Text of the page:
Augmentative and alternative communication 2015, much more than face to face communication – The future starts here


Augmentative and alternative communication has progressed exponentially from its beginnings years, and now it is capable of giving its users access to the world and a wide range of communication needs. In the paper, “Using AAC Technology to Access the World”, Howard Shane,  Sarah Blackstone, Gregg Vanderheiden, Michael Williams, and Frank DeRuyter discuss the ways that AAC has developed and the possibilities that it offers its users today (2012).

Michael Williams, an AAC user himself, describes the systems with which he communicated before assistive technology existed. Williams discusses the frustration with the “point and grunt” method, which he relied on for his basic wants and needs in life. After he learned to read and write, he later progressed to “air writing”, which was just as frustrating but allowed for more successful communication. In the 1970’s Williams received his first computer and began writing columns in his local paper on the capabilities that computers had to help people with disabilities. With this newfound speech device, Williams spent much of his time focused on face-to-face communication; however, he states that now the world relies heavily on the Internet, and there are many other ways to stay in contact and interact with others.

Like Williams, much of the world has recognized that face-to-face communication is no longer the focus of augmentative and alternative communication. The world has changed its focus and people rely on the Internet for more and more of their daily actions. So, the AAC industry has tried to respond accordingly. Nevertheless, with a changing industry and a constantly evolving technological word, there are many challenges that the AAC industry is facing. As explained in the paper they include: physical access and control of the device, fluency and capability using technology, the cost, and societal blockades. In addition, the AAC world must solve physical, cognitive, and linguistic access issues that AAC users might face.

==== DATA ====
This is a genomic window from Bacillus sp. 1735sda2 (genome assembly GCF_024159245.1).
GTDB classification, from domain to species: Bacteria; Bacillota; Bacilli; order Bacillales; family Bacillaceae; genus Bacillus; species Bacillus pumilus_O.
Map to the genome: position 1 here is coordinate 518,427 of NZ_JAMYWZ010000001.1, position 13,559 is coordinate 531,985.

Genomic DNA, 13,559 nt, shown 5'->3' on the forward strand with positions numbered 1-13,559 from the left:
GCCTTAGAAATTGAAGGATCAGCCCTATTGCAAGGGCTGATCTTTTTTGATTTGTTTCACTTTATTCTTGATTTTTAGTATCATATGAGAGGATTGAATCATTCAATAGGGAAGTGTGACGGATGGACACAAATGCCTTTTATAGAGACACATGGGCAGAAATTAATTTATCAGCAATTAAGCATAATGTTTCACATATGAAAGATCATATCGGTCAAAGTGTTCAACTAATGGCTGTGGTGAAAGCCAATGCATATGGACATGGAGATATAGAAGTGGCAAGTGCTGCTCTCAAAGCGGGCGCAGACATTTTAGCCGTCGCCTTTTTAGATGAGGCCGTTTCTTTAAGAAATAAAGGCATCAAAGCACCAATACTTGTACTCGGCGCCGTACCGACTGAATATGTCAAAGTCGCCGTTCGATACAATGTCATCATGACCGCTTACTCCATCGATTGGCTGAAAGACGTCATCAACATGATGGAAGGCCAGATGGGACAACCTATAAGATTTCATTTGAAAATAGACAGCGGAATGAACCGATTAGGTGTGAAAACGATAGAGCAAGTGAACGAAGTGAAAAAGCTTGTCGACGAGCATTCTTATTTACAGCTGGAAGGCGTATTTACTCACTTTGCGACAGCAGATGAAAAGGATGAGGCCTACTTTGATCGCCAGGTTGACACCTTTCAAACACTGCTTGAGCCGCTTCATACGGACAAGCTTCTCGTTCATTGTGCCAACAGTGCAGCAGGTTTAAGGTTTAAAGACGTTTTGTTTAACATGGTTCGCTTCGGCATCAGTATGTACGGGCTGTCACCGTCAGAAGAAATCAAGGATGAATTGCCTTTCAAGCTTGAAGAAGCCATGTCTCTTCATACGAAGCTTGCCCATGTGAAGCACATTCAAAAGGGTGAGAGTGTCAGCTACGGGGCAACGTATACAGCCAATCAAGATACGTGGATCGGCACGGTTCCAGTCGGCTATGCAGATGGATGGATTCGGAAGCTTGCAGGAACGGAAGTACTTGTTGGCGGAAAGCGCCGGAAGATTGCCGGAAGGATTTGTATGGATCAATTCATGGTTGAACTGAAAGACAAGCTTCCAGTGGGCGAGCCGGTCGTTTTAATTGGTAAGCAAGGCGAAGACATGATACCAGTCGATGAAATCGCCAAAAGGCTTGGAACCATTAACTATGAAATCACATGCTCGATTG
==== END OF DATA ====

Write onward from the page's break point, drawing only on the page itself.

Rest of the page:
The global society is drastically changing, and the way that people communicate with each other, access information, and interact with others are advancing every day. These changes are also subsequently affecting the way that the AAC world is developing. The AAC world is creating new possibilities for AAC users, and with these new possibilities there are also many challenges. With more research, trial and error, and new development, the AAC world has a lot cut out for them in order to meet all AAC users needs and benefit them in the best way possible.

Ola Mundo is the next step in providing non-verbal people access to messaging and quick communication. It gives them the opportunity to reach people not in direct proximity to them and utilize symbols/ illustrations/ pictures to make messaging easy. As society changes and technology evolves, it is necessary for people without verbal skills to keep up. Ola Mundo provides them a new way to communicate just like their verbal peers in a fun, exciting and a truly enjoyable way.

Shane, Howard C., Sarah Blackstone, Gregg Vanderheiden, Michael Williams, and Frank Deruyter. “Using AAC Technology to Access the World.” Assistive Technology 24.1 (2012): 3-13. Web.



What types of parents are at a higher risk for autistic children?

A new study published in the Molecular Psychiatry Journal has now linked parental age with the increasing risk of autism. The study looked at autistic rates of children in relation to both older and younger parents, as well as the age gap between parents.

The study analyzed over 5.7 million children in 5 different countries, making it the largest study to look at the correlation between parental age and autism risk.

The population of the study consisted of children born in Denmark, Norway and Sweden between the years 1985 and 2004, children born in Western Australia between the years 1985–1999, and Jewish children from Israel born between the years 1993–2004 with a subsequent diagnosis of ASD.

Both the age of the parents as well as the age difference between the parents were analyzed. Statistical analyses were done and age was looked at independently, and joint parental age was also analyzed. Micahel Rosanoff, the director of public health research for Autism Speaks stated, “We can now say confidently that advanced paternal and maternal age is a risk factor for autism” (Greenfield, 2015). Although this information is not new or shocking, it is the first study that examined such a large population and concluded with such extensive results. The correlations they found showed that autism rates were 66% higher among children born to dads over the age of 50 when compared to those in their 20s. The study also showed rates of autism were 28% higher among children born to dads in their 40s paralleled to those in their 20s. In addition, rates of autism in children born to teen moms were 18% higher than those born to mothers in their 20s, and autism rates were 15% higher in children born to moms in their 40s (Sandin et al., 2015).